Over the past couple years (and especially lately) I’ve been sending impassioned emails to someone close to me, explaining in great detail why I believe what I believe.
The topic happens to be politics, but stick with me…I won’t get into that.
The point is, I’m sharing pages-long missives about why would be voting a certain way, and imploring them to explain why they disagree with me.
Mostly, I get single sentence responses amounting to nothing more than “I guess we’ll just disagree.”
Frustrating, sure. But more importantly…
It’s a missed opportunity to connect
As it stands, I don’t know why they feel the way they do.
So, I have zero reason to consider their beliefs. Zero reason to consider their side of the story.
Why? Because they haven’t explained their “why” to me.
Yes, I happen to also be reading Simon Sinek’s Start With Why right now. In it, he explains that you, as a person or brand or company, can explain the what and the how all day long. But unless people know the “why” behind it, they probably won’t care enough to switch brands, try your product, or change their beliefs. (Check out Simon’s TED Talk, too)
Let’s see a Content Marketing Example
Imagine you see messaging from a brand that says one of the following common “marketing” claims:
- We’re better
- We’re cheaper
- We have more features
I bet you gloss right over them because there’s no “why” to support those claims. On they’re own, they carry no meaning. Here’s how we could improve each one:
BETTER: We’re better because we don’t cut corners to save a buck, and we pay our employees a living wage so they can fully enjoy their time away from work, and we’ve modified our manufacturing to be carbon neutral. You can buy from us knowing that your product will last longer, work better and contribute to a better society.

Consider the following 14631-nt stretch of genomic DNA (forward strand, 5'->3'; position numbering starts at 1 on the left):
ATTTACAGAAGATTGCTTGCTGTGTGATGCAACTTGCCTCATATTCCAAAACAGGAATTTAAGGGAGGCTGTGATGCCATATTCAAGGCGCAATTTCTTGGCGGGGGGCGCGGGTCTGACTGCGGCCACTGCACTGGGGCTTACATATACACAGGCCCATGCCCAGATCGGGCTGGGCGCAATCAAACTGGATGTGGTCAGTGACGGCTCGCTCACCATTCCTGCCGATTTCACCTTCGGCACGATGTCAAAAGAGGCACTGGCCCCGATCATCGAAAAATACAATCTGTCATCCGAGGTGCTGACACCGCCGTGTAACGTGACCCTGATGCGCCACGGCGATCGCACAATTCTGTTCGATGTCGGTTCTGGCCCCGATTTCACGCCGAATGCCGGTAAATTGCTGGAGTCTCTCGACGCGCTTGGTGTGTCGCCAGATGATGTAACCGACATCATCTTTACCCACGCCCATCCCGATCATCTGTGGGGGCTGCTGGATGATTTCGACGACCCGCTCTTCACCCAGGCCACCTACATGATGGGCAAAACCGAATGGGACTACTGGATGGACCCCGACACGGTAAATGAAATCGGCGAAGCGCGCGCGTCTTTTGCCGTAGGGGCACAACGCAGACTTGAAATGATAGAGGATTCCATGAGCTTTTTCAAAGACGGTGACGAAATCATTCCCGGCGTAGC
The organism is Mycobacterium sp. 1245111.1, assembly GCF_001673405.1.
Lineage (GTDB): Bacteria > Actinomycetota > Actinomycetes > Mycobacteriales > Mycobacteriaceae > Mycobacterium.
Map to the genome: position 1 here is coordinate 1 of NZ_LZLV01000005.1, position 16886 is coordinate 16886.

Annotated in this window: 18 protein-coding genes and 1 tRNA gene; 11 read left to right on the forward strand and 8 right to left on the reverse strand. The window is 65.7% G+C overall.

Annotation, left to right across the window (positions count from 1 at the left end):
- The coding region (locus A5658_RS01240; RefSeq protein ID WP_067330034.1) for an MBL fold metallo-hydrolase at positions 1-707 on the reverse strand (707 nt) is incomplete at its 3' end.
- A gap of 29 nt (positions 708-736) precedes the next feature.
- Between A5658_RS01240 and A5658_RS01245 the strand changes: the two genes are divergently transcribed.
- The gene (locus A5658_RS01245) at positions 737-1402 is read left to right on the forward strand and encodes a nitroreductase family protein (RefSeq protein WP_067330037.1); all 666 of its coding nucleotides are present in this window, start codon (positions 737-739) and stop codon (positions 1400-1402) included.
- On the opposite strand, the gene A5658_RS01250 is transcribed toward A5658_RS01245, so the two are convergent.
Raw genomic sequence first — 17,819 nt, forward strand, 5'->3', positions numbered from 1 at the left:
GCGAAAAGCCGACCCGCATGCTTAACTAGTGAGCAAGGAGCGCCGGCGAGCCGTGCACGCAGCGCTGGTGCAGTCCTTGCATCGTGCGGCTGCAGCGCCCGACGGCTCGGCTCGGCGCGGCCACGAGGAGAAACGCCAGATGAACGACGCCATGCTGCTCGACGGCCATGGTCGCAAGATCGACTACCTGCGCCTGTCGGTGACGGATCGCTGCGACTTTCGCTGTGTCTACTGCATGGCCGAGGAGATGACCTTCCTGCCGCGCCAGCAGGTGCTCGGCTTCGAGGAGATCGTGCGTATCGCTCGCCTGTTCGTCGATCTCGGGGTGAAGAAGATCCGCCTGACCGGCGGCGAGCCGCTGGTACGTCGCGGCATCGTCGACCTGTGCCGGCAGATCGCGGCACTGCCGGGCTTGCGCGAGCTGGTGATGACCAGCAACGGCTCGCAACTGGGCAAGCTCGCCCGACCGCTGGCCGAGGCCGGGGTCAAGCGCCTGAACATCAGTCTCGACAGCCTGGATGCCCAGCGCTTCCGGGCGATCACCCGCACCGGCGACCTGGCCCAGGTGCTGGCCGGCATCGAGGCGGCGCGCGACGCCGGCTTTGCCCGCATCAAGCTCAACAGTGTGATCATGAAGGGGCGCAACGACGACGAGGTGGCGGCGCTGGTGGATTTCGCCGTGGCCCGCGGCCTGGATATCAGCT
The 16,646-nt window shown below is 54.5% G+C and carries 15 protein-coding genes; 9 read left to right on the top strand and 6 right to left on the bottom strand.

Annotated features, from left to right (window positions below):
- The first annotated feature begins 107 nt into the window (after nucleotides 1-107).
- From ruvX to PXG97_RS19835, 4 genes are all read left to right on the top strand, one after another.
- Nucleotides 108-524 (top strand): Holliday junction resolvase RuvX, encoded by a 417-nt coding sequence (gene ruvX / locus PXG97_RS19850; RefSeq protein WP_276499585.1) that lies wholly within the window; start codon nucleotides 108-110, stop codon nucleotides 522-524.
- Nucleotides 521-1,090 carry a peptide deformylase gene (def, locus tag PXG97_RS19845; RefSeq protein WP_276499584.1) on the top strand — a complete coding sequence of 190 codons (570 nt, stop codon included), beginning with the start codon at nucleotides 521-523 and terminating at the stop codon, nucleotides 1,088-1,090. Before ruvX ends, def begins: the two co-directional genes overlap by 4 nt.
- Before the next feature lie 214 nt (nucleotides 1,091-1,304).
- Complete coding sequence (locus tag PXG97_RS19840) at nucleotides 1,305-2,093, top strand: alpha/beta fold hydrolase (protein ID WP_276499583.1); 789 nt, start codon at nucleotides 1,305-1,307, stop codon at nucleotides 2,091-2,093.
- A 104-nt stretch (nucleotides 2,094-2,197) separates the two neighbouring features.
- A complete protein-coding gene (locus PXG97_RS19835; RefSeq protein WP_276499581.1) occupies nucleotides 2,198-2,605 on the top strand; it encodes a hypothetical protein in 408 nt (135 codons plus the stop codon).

CHEAPER: We’re less expensive not because it’s lower quality, but because we’ve refined our process to eliminate waste and middlemen to bring you the same high quality products as our competitors but at a lower price.
MORE FEATURES: We didn’t just add more features so we had more bullet points on our packaging. We talked to our customers and learned what they wanted and needed to improve their performance and created a product that met their needs with the features and options that matter.
Now, your customers have a WHY that they can get behind, turning them into loyal fans who believe in your cause.
Sounds good, but do we REALLY need a “why”?
Humans are funny. Absent information, we make up our own. We often assume the worst. I can tell you right now that, with regards to my email recipient, I have a lot of thoughts about them that I wish I didn’t.
Because why wouldn’t they explain why they feel a certain way unless it’s bad or embarrassing? Or maybe they’re just lazy. I don’t know, so my mind fills in the holes based on my experiences. Conspiracy theories gain ground because some crazy person attempts to explain things that aren’t being explained.
So, don’t let customers fill in the holes for your brand.
Explain WHY you’re doing what you’re doing so that YOU control the narrative.
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